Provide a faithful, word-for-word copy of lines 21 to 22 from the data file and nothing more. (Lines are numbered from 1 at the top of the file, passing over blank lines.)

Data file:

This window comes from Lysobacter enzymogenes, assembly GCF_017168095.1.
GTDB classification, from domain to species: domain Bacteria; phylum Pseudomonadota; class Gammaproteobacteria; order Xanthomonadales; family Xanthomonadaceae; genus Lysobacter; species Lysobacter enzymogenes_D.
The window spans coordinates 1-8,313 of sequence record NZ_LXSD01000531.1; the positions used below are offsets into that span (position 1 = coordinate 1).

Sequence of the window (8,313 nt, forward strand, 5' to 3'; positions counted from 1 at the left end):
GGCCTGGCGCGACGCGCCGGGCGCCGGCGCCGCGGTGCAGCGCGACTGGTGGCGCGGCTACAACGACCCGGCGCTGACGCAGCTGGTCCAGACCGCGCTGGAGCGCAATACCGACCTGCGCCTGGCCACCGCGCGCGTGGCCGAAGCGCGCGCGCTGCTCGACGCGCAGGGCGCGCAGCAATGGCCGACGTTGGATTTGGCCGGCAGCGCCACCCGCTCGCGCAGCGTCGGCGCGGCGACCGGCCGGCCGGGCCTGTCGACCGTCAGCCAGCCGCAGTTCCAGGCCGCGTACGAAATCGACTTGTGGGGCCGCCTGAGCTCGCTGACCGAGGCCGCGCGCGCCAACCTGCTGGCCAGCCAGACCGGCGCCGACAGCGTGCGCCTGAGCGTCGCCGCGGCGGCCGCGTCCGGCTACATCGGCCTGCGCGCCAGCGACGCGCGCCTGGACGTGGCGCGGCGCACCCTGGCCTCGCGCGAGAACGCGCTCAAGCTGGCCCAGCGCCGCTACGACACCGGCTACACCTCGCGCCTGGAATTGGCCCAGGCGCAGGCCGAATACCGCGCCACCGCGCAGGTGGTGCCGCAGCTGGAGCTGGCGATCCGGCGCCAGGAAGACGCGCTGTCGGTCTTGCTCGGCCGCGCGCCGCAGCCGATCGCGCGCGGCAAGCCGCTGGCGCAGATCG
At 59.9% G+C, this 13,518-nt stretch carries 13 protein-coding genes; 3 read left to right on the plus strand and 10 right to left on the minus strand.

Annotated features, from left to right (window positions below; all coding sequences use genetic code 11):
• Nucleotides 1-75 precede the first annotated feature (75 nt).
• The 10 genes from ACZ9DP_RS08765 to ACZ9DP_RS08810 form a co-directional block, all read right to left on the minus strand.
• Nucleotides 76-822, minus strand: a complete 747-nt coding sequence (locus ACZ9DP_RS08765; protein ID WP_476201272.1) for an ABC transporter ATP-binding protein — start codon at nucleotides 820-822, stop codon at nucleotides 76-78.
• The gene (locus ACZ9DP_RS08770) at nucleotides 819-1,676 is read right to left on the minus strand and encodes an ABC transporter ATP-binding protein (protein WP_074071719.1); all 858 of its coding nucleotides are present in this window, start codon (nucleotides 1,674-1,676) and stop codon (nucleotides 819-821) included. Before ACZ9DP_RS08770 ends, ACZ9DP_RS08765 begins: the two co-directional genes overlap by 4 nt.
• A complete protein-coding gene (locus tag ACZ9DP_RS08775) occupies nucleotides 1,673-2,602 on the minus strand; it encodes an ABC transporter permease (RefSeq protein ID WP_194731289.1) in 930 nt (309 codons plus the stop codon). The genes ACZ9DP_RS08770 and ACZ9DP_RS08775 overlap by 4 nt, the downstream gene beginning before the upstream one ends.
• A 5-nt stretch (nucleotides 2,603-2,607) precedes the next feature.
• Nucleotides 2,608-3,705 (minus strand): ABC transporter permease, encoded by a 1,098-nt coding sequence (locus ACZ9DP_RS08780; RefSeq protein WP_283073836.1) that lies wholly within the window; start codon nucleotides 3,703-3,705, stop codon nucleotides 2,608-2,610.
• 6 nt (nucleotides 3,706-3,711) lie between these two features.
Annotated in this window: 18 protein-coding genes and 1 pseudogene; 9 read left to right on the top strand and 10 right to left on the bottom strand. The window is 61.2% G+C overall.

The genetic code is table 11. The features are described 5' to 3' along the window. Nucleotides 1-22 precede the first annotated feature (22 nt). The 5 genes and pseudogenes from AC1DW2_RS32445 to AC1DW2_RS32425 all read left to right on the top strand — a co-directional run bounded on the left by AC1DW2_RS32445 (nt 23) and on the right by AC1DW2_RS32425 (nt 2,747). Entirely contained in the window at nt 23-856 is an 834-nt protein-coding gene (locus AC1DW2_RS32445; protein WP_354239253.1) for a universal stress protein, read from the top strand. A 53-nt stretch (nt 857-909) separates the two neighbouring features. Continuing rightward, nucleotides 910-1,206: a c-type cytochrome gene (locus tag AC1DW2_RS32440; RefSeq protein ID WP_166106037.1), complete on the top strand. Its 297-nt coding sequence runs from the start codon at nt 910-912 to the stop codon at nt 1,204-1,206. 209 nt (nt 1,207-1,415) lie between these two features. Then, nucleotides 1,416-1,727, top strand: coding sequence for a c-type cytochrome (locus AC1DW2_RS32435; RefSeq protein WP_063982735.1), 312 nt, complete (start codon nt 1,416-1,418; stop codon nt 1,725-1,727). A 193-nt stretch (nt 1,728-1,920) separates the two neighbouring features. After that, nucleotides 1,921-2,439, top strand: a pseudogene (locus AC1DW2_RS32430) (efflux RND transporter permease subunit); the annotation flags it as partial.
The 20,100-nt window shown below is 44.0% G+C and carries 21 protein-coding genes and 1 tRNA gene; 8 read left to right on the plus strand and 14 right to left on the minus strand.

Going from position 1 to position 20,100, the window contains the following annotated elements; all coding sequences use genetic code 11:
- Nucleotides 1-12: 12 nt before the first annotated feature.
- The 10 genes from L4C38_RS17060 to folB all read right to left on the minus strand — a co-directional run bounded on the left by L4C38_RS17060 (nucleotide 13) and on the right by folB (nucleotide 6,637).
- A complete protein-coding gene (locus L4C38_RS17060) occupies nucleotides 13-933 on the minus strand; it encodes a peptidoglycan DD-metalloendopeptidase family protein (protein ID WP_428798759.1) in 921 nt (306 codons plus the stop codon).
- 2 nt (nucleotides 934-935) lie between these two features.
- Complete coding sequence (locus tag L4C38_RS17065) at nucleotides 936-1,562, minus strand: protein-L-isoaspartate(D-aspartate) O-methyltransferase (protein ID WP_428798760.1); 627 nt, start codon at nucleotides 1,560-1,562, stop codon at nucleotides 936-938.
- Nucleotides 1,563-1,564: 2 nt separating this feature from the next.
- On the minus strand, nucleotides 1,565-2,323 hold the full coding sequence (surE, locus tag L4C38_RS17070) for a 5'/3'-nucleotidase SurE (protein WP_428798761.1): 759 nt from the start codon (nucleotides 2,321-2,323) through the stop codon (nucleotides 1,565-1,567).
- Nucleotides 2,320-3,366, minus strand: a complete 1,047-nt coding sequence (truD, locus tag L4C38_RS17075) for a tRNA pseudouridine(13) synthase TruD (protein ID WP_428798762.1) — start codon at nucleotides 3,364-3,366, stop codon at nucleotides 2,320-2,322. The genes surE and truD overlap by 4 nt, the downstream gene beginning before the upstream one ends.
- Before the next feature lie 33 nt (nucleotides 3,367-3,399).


- The 10 genes from L4C38_RS17060 to folB all read right to left on the minus strand — a co-directional run bounded on the left by L4C38_RS17060 (nucleotide 13) and on the right by folB (nucleotide 6,637).
- A complete protein-coding gene (locus L4C38_RS17060) occupies nucleotides 13-933 on the minus strand; it encodes a peptidoglycan DD-metalloendopeptidase family protein (protein ID WP_428798759.1) in 921 nt (306 codons plus the stop codon).